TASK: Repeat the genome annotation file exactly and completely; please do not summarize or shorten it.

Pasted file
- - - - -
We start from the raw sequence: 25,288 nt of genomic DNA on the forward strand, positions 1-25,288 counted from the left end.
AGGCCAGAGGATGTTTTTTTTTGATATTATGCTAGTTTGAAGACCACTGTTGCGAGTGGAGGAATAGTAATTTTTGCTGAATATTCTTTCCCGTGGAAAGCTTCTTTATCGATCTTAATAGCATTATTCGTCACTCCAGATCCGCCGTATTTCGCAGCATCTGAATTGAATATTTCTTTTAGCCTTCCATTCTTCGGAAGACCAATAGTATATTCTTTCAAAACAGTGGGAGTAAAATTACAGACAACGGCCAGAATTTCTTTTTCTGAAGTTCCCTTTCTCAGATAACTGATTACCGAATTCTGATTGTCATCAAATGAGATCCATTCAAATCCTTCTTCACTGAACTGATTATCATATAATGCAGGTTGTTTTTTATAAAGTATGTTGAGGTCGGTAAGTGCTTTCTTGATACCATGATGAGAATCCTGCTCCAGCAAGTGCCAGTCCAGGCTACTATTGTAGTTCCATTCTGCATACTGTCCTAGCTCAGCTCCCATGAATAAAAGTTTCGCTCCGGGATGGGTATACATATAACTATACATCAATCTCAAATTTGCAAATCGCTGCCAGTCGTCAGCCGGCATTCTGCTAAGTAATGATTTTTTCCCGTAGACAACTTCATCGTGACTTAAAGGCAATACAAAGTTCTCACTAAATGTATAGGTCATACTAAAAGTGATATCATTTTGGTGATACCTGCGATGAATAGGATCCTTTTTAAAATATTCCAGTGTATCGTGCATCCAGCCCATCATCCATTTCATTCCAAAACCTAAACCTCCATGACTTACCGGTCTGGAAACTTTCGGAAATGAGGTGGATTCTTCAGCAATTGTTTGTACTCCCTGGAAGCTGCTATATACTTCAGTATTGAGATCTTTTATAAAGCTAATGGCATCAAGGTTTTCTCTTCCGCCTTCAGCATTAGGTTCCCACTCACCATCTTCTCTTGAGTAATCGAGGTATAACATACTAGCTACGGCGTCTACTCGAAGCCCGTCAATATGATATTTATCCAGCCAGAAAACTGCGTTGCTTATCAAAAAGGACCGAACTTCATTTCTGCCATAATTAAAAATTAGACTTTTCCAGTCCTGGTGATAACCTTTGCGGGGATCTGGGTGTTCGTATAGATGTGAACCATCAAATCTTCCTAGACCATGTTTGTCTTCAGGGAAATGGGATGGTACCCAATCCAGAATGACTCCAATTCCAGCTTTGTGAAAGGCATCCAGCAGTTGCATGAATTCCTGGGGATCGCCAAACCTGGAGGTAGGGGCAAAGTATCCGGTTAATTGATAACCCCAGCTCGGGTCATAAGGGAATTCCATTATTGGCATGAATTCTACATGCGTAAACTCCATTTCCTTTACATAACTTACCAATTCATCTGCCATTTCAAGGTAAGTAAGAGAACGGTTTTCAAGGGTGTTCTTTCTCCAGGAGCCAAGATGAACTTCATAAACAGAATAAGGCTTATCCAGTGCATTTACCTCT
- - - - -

We start from the raw sequence: 25,288 nt of genomic DNA on the forward strand, positions 1-25,288 counted from the left end.
AGGCCAGAGGATGTTTTTTTTTGATATTATGCTAGTTTGAAGACCACTGTTGCGAGTGGAGGAATAGTAATTTTTGCTGAATATTCTTTCCCGTGGAAAGCTTCTTTATCGATCTTAATAGCATTATTCGTCACTCCAGATCCGCCGTATTTCGCAGCATCTGAATTGAATATTTCTTTTAGCCTTCCATTCTTCGGAAGACCAATAGTATATTCTTTCAAAACAGTGGGAGTAAAATTACAGACAACGGCCAGAATTTCTTTTTCTGAAGTTCCCTTTCTCAGATAACTGATTACCGAATTCTGATTGTCATCAAATGAGATCCATTCAAATCCTTCTTCACTGAACTGATTATCATATAATGCAGGTTGTTTTTTATAAAGTATGTTGAGGTCGGTAAGTGCTTTCTTGATACCATGATGAGAATCCTGCTCCAGCAAGTGCCAGTCCAGGCTACTATTGTAGTTCCATTCTGCATACTGTCCTAGCTCAGCTCCCATGAATAAAAGTTTCGCTCCGGGATGGGTATACATATAACTATACATCAATCTCAAATTTGCAAATCGCTGCCAGTCGTCAGCCGGCATTCTGCTAAGTAATGATTTTTTCCCGTAGACAACTTCATCGTGACTTAAAGGCAATACAAAGTTCTCACTAAATGTATAGGTCATACTAAAAGTGATATCATTTTGGTGATACCTGCGATGAATAGGATCCTTTTTAAAATATTCCAGTGTATCGTGCATCCAGCCCATCATCCATTTCATTCCAAAACCTAAACCTCCATGACTTACCGGTCTGGAAACTTTCGGAAATGAGGTGGATTCTTCAGCAATTGTTTGTACTCCCTGGAAGCTGCTATATACTTCAGTATTGAGATCTTTTATAAAGCTAATGGCATCAAGGTTTTCTCTTCCGCCTTCAGCATTAGGTTCCCACTCACCATCTTCTCTTGAGTAATCGAGGTATAACATACTAGCTACGGCGTCTACTCGAAGCCCGTCAATATGATATTTATCCAGCCAGAAAACTGCGTTGCTTATCAAAAAGGACCGAACTTCATTTCTGCCATAATTAAAAATTAGACTTTTCCAGTCCTGGTGATAACCTTTGCGGGGATCTGGGTGTTCGTATAGATGTGAACCATCAAATCTTCCTAGACCATGTTTGTCTTCAGGGAAATGGGATGGTACCCAATCCAGAATGACTCCAATTCCAGCTTTGTGAAAGGCATCCAGCAGTTGCATGAATTCCTGGGGATCGCCAAACCTGGAGGTAGGGGCAAAGTATCCGGTTAATTGATAACCCCAGCTCGGGTCATAAGGGAATTCCATTATTGGCATGAATTCTACATGCGTAAACTCCATTTCCTTTACATAACTTACCAATTCATCTGCCATTTCAAGGTAAGTAAGAGAACGGTTTTCAAGGGTGTTCTTTCTCCAGGAGCCAAGATGAACTTCATAAACAGAATAAGGCTTATCCAGTGCATTTACCTCT